Valgrind can help you detect issues in your application (or the library itself) related to accessing invalid (already freed or unallocated) memory or uninitialized memory regions. This information is useful when debugging application behavior before a crash because crashes are often caused by entering a normally impossible state induced by a previous write or read to an invalid memory location.

You can install Valgrind through your package manager.

Valgrind will slow down execution time significantly, often by a factor of 20x. To lessen this impact on an application that performs lots of load, temporarily reduce the amount of CPU it uses.

Valgrind typically does not work well with dynamic language interpreters such as Python, Ruby, or Perl due to the way these languages optimize memory allocation. To effectively use Valgrind with these languages, you often need to use a special debug build of the interpreter. To find out more about using Valgrind with interpreters, refer to the documentation for the language you are using.

The following example shows how to run an application with Valgrind. In the example, the operation appears to time out, but the real cause of the problem is uninitialized memory access that causes the client to incorrectly read the response from the server.

mnunberg@csure:/sources/libcouchbase/build$ valgrind ./bin/cbc cat foo -U couchbase://192.168.33.101/default
==29887== Memcheck, a memory error detector
==29887== Copyright (C) 2002-2011, and GNU GPL'd, by Julian Seward et al.
==29887== Using Valgrind-3.7.0 and LibVEX; rerun with -h for copyright info
==29887== Command: ./bin/cbc cat foo -U couchbase://192.168.33.101/default
==29887==
==29887== Conditional jump or move depends on uninitialised value(s)
==29887==    at 0x4E6D801: try_read (mcserver.c:221)
==29887==    by 0x4E6DD64: on_read (mcserver.c:294)
==29887==    by 0x4E4B8AA: invoke_read_cb (ctx.c:273)
==29887==    by 0x4E4B92B: E_handler (ctx.c:290)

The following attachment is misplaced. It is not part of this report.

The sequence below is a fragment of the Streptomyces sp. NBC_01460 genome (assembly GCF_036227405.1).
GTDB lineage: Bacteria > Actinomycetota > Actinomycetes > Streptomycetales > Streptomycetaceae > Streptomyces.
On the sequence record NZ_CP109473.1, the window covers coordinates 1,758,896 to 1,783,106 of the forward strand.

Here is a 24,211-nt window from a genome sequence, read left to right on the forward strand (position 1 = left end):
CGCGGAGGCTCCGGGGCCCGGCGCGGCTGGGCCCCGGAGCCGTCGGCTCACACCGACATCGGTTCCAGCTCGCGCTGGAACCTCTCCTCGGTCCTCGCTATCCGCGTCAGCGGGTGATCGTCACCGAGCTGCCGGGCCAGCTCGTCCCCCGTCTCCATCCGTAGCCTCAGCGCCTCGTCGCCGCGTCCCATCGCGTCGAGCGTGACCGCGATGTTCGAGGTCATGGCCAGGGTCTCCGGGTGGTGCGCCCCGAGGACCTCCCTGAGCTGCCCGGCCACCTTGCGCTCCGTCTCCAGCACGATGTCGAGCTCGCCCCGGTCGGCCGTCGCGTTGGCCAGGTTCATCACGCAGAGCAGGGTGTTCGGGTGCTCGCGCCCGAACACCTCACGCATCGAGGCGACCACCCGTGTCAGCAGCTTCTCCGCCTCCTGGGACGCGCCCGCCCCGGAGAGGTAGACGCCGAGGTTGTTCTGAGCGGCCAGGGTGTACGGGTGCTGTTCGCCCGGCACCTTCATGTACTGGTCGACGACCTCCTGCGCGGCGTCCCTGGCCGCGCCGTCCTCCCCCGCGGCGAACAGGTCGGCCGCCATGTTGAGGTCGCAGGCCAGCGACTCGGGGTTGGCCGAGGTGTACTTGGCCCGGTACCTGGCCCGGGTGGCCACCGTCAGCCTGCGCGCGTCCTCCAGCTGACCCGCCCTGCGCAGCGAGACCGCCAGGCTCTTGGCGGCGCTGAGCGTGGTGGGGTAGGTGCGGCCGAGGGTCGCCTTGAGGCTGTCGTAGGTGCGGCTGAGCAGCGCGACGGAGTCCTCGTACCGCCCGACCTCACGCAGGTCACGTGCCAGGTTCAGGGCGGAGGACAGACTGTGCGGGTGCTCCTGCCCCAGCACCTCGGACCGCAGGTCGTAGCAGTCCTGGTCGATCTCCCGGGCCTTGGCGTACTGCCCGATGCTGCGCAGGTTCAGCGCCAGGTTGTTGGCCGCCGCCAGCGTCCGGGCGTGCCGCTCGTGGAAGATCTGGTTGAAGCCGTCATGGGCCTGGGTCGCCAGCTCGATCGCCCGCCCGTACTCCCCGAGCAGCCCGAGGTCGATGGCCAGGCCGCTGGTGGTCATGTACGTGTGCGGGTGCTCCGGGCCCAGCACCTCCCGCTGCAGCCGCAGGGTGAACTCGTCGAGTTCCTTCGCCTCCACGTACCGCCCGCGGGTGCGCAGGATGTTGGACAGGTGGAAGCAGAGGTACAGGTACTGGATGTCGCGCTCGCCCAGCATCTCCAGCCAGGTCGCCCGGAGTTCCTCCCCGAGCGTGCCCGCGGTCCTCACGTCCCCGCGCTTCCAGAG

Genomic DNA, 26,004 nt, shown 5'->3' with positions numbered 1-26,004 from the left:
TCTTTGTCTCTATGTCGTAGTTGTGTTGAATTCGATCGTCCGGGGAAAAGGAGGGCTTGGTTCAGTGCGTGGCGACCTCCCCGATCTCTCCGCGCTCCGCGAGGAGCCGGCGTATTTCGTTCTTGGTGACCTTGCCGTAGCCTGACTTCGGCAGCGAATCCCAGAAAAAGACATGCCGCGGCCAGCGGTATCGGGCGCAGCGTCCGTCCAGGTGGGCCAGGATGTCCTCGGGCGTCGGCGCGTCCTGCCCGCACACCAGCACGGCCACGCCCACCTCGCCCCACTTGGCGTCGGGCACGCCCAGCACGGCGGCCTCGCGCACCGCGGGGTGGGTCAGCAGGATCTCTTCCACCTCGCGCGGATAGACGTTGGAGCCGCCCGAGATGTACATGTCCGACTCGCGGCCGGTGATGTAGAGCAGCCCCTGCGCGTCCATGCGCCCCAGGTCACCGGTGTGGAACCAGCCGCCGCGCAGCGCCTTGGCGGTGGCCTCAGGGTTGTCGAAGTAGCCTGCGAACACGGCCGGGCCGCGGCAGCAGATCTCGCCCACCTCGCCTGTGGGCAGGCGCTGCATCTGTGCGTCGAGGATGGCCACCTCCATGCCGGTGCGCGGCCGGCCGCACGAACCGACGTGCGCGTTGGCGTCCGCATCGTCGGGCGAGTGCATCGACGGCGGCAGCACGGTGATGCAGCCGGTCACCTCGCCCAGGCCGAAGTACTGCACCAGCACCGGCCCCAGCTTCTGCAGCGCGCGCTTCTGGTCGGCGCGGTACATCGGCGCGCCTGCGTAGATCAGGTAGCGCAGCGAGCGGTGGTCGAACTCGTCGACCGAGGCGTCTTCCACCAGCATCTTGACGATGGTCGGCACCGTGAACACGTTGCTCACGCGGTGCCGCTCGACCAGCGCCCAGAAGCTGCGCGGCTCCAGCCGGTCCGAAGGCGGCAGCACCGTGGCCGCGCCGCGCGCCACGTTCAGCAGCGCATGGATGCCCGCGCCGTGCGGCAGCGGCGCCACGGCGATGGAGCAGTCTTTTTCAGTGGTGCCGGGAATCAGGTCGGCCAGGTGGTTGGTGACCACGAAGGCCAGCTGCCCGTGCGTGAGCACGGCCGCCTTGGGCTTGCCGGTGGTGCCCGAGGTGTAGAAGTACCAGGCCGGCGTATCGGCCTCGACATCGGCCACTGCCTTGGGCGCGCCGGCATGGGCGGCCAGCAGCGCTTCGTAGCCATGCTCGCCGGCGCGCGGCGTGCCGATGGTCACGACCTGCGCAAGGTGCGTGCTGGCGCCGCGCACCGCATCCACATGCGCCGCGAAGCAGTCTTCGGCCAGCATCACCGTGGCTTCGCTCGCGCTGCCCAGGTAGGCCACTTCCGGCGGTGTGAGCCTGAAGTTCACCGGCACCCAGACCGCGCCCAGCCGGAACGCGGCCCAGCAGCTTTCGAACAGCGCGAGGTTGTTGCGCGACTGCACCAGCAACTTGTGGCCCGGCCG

==29887==    by 0x6E55EEB: event_base_loop (in /usr/lib/x86_64-linux-gnu/libevent_core-2.0.so.5.1.7)
==29887==    by 0x6C49610: lcb_io_run_event_loop (plugin-libevent.c:202)
==29887==    by 0x4E73D75: lcb_wait (wait.c:88)
==29887==    by 0x410964: cbc::GetHandler::run() (cbc.cc:317)
==29887==    by 0x41036F: cbc::Handler::execute(int, char**) (cbc.cc:219)
==29887==    by 0x414E03: main (cbc.cc:1204)
==29887==
==29887== Conditional jump or move depends on uninitialised value(s)
==29887==    at 0x4E4BF07: E_schedule (ctx.c:447)
==29887==    by 0x4E4BFD4: lcbio_ctx_schedule (ctx.c:471)
==29887==    by 0x4E4BA21: E_handler (ctx.c:320)
==29887==    by 0x6E55EEB: event_base_loop (in /usr/lib/x86_64-linux-gnu/libevent_core-2.0.so.5.1.7)
==29887==    by 0x6C49610: lcb_io_run_event_loop (plugin-libevent.c:202)
==29887==    by 0x4E73D75: lcb_wait (wait.c:88)
==29887==    by 0x410964: cbc::GetHandler::run() (cbc.cc:317)
==29887==    by 0x41036F: cbc::Handler::execute(int, char**) (cbc.cc:219)
==29887==    by 0x414E03: main (cbc.cc:1204)
==29887==
foo                  Client-Side timeout exceeded for operation. Inspect network conditions or increase the timeout (0x17)
==29887== Conditional jump or move depends on uninitialised value(s)
==29887==    at 0x4E4B4EB: lcbio_ctx_close_ex (ctx.c:156)
==29887==    by 0x4E4B640: lcbio_ctx_close (ctx.c:192)
==29887==    by 0x4E6EFB8: finalize_errored_ctx (mcserver.c:720)
==29887==    by 0x4E6EEE3: start_errored_ctx (mcserver.c:698)
==29887==    by 0x4E6ED98: mcserver_close (mcserver.c:646)
==29887==    by 0x4E6A943: lcb_destroy (instance.c:491)
==29887==    by 0x41020C: cbc::Handler::~Handler() (cbc.cc:208)
==29887==    by 0x42222D: cbc::GetHandler::~GetHandler() (in /sources/lcb-packet-ng/build/bin/cbc)
==29887==    by 0x422297: cbc::GetHandler::~GetHandler() (cbc-handlers.h:31)
==29887==    by 0x414E3D: main (cbc.cc:1221)
==29887==
==29887==
==29887== HEAP SUMMARY:
==29887==     in use at exit: 4,994 bytes in 20 blocks
==29887==   total heap usage: 602 allocs, 582 frees, 588,374 bytes allocated
==29887==
==29887== LEAK SUMMARY: